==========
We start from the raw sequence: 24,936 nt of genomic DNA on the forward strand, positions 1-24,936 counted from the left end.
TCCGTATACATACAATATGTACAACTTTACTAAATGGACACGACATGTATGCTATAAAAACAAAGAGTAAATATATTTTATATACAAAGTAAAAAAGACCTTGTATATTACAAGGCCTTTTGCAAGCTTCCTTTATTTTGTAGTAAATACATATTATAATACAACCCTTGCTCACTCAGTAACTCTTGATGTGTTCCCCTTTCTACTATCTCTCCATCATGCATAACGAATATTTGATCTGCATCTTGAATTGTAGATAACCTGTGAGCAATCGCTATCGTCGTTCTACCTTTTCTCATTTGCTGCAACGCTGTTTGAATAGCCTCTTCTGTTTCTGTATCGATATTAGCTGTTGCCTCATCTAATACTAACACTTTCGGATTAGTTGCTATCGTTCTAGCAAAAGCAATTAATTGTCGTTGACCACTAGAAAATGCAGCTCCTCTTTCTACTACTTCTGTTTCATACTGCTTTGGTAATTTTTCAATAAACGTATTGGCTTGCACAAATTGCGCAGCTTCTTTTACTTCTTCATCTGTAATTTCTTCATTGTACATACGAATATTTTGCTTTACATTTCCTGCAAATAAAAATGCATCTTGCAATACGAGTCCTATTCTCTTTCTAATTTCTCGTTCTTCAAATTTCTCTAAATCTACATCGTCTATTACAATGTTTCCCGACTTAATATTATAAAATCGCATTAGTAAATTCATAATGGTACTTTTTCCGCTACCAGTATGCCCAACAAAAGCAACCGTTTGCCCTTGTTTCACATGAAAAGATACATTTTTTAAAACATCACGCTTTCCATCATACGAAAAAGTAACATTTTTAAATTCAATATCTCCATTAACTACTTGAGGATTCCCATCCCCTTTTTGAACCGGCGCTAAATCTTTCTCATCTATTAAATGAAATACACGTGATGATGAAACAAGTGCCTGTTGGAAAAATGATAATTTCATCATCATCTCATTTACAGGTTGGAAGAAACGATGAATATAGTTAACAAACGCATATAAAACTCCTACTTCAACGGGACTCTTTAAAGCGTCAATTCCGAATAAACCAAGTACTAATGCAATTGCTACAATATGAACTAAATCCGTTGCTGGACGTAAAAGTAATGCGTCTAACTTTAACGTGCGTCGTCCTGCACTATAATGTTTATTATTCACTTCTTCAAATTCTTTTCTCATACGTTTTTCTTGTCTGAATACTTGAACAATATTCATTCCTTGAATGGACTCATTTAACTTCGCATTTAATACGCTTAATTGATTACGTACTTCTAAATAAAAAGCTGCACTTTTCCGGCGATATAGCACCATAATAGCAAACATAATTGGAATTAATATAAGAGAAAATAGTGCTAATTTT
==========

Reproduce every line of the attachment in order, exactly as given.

We start from the raw sequence: 24,936 nt of genomic DNA on the forward strand, positions 1-24,936 counted from the left end.
TCCGTATACATACAATATGTACAACTTTACTAAATGGACACGACATGTATGCTATAAAAACAAAGAGTAAATATATTTTATATACAAAGTAAAAAAGACCTTGTATATTACAAGGCCTTTTGCAAGCTTCCTTTATTTTGTAGTAAATACATATTATAATACAACCCTTGCTCACTCAGTAACTCTTGATGTGTTCCCCTTTCTACTATCTCTCCATCATGCATAACGAATATTTGATCTGCATCTTGAATTGTAGATAACCTGTGAGCAATCGCTATCGTCGTTCTACCTTTTCTCATTTGCTGCAACGCTGTTTGAATAGCCTCTTCTGTTTCTGTATCGATATTAGCTGTTGCCTCATCTAATACTAACACTTTCGGATTAGTTGCTATCGTTCTAGCAAAAGCAATTAATTGTCGTTGACCACTAGAAAATGCAGCTCCTCTTTCTACTACTTCTGTTTCATACTGCTTTGGTAATTTTTCAATAAACGTATTGGCTTGCACAAATTGCGCAGCTTCTTTTACTTCTTCATCTGTAATTTCTTCATTGTACATACGAATATTTTGCTTTACATTTCCTGCAAATAAAAATGCATCTTGCAATACGAGTCCTATTCTCTTTCTAATTTCTCGTTCTTCAAATTTCTCTAAATCTACATCGTCTATTACAATGTTTCCCGACTTAATATTATAAAATCGCATTAGTAAATTCATAATGGTACTTTTTCCGCTACCAGTATGCCCAACAAAAGCAACCGTTTGCCCTTGTTTCACATGAAAAGATACATTTTTTAAAACATCACGCTTTCCATCATACGAAAAAGTAACATTTTTAAATTCAATATCTCCATTAACTACTTGAGGATTCCCATCCCCTTTTTGAACCGGCGCTAAATCTTTCTCATCTATTAAATGAAATACACGTGATGATGAAACAAGTGCCTGTTGGAAAAATGATAATTTCATCATCATCTCATTTACAGGTTGGAAGAAACGATGAATATAGTTAACAAACGCATATAAAACTCCTACTTCAACGGGACTCTTTAAAGCGTCAATTCCGAATAAACCAAGTACTAATGCAATTGCTACAATATGAACTAAATCCGTTGCTGGACGTAAAAGTAATGCGTCTAACTTTAACGTGCGTCGTCCTGCACTATAATGTTTATTATTCACTTCTTCAAATTCTTTTCTCATACGTTTTTCTTGTCTGAATACTTGAACAATATTCATTCCTTGAATGGACTCATTTAACTTCGCATTTAATACGCTTAATTGATTACGTACTTCTAAATAAAAAGCTGCACTTTTCCGGCGATATAGCACCATAATAGCAAACATAATTGGAATTAATATAAGAGAAAATAGTGCTAATTTT